When it comes to political strategy, Westminster has always viewed local government as something of a poor relation. Understandably, perhaps, national political discourse views local elections through the prism of future general elections.
But local government really matters. From social care to public health to bins, our councils oversee much of the stuff of everyday life. But even in the reductive terms described above, there is an obvious question facing those who aspire to Downing Street: what is the relationship between local elections and national politics – a weathervane, a means to an end, or something altogether more significant?
As Labour licks its wounds following its worst general election defeat since 1935, the party will have to go back to the drawing board if it wants to find its way back into government this decade. As Labour’s leadership candidates prepare to face the party’s leaders in local government this weekend in Nottingham at the LGA Labour Conference, an open and sober assessment of the role and impact of local government on that path – and importantly, the lessons that can be learnt – must be part of that work. So what do we see?
Let’s start at the top. Labour’s 2019 general election losses were another stage of the long-term drift of its parliamentary representation into the major conurbations. In England, 131 of the 179 Labour seats are now in London and the six metropolitan counties, most of the rest are in the unitary authorities of the larger cities such as Bristol, Leicester and Nottingham. This is of course also reflected in the balance of Labour’s local government representation where 3,758 of its 6,260 councillors (60 per cent) represent the English metropolitan districts, unitary authorities and London boroughs which make up just 37 per cent of all council seats.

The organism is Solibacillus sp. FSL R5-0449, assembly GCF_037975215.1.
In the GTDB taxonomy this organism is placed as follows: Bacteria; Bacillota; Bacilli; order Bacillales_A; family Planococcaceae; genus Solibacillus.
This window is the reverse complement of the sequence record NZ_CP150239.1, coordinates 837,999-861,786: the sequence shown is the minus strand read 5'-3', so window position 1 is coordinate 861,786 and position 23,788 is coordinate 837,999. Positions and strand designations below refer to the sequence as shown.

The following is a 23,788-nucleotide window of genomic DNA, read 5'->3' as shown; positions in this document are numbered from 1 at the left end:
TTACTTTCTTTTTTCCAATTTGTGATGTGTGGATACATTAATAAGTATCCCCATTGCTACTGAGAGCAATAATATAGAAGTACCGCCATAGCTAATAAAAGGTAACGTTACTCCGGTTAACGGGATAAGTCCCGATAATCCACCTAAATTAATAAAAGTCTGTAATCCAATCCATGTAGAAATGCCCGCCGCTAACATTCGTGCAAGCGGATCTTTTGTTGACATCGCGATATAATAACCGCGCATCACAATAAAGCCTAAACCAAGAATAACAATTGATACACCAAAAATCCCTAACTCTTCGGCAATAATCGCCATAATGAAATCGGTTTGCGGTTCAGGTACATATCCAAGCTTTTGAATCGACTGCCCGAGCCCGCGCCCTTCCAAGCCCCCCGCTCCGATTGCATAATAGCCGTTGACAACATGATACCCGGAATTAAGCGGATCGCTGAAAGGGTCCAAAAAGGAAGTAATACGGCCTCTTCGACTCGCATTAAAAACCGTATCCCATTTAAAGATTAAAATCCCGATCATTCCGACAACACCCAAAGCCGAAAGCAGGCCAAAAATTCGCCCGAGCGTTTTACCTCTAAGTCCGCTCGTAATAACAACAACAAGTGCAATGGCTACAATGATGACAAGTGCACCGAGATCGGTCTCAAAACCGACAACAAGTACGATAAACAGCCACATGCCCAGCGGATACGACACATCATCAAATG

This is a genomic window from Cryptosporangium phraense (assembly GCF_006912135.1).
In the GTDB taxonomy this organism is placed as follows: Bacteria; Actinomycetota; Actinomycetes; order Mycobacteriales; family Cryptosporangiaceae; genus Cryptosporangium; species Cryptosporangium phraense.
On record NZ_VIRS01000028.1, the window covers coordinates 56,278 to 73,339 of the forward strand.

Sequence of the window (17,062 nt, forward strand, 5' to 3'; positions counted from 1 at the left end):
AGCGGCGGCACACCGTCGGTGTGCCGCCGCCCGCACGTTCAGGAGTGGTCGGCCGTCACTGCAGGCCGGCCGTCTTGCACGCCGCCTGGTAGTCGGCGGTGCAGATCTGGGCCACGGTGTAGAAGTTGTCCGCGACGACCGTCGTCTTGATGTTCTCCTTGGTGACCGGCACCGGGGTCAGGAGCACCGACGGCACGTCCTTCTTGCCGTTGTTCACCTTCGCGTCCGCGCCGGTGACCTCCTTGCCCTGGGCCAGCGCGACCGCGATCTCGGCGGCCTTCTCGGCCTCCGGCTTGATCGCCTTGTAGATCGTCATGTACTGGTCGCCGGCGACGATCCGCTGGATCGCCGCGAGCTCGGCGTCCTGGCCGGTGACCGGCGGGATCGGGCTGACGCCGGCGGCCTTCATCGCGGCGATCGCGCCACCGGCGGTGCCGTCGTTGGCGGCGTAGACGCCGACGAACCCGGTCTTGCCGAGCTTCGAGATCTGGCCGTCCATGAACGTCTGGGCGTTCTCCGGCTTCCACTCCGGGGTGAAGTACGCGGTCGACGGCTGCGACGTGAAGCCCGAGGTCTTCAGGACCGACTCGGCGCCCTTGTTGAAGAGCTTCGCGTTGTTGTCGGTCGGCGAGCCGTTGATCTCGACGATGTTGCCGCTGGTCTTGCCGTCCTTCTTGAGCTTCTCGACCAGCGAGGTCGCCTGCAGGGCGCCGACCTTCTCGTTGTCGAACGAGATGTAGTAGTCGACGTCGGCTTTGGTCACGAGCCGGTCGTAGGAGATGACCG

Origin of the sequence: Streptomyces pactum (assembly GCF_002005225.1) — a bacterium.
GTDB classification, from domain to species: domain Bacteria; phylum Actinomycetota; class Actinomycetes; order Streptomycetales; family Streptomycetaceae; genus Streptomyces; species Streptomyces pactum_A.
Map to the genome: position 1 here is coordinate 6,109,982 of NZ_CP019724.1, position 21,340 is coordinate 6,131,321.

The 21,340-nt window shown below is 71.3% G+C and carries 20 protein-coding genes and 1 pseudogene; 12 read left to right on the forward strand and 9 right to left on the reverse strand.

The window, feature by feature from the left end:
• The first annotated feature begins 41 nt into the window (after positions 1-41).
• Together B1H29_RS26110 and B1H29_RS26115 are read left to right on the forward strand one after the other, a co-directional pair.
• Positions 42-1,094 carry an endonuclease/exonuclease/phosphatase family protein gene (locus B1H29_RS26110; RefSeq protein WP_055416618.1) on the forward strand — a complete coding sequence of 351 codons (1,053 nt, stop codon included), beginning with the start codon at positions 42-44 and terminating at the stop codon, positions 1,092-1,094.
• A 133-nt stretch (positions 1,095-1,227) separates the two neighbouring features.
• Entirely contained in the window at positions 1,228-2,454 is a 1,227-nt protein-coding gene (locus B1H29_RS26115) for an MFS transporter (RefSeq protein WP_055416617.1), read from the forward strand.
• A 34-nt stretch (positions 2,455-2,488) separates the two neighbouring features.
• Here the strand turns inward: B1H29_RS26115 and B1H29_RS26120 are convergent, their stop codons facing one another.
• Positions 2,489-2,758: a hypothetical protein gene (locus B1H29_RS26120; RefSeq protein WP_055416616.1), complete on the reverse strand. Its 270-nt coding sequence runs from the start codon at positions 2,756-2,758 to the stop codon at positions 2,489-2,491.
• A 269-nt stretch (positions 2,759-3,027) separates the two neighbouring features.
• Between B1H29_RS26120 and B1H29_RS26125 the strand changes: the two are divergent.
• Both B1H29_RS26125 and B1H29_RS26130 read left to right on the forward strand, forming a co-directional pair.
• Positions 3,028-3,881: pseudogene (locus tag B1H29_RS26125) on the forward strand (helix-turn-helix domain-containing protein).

The local elections in May 2019, to a certain extent, presaged the trends in the general election with Labour council losses in, for example, Bolsover, Burnley, Middlesbrough, Stockton-on-Tees and Darlington and the Conservative gain in North East Lincolnshire matching some of December’s worst results. However, the comparisons were by no means uniform. Labour’s performance in several councils stood out as much better than would have been expected, and many of these seem to repeat that over-performance year after year. There are many potential explanations which may contribute to such disparities including that, in the right circumstances, local politics may matter and that the loyalty of Labour voters to their council may often outweigh that to the national party.
In May, there were ten constituencies where Labour was ahead in votes which, even at that time, were held by the Conservatives. These included Plymouth, Moor View, which the Tories won by 30 per cent in December. Another was Telford where the Tory majority increased from 720 to 10,941, yet in the local elections Labour won 52 per cent of the vote and 27 of 30 seats.
Despite Labour’s significant setbacks across non-metropolitan England, there are still 24 shire district councils with a Labour majority, most of them of course represented by Conservative MPs. Several of these are in so-called Red Wall areas, like Copeland, Barrow-in-Furness and Amber Valley.
Most notably there are a number of districts which reliably remain Labour-controlled against the trend in every other type of election. Perhaps the epitome of this is Stevenage, a borough which is one of only a handful in the country which Labour has never lost since its creation in 1973, a remarkable 32 election cycles. For well over half that period it has been the major part of a Tory-held constituency, yet in the last 30 years Labour has never been behind in votes across the Borough, even in the nadir of its national performance in 2008.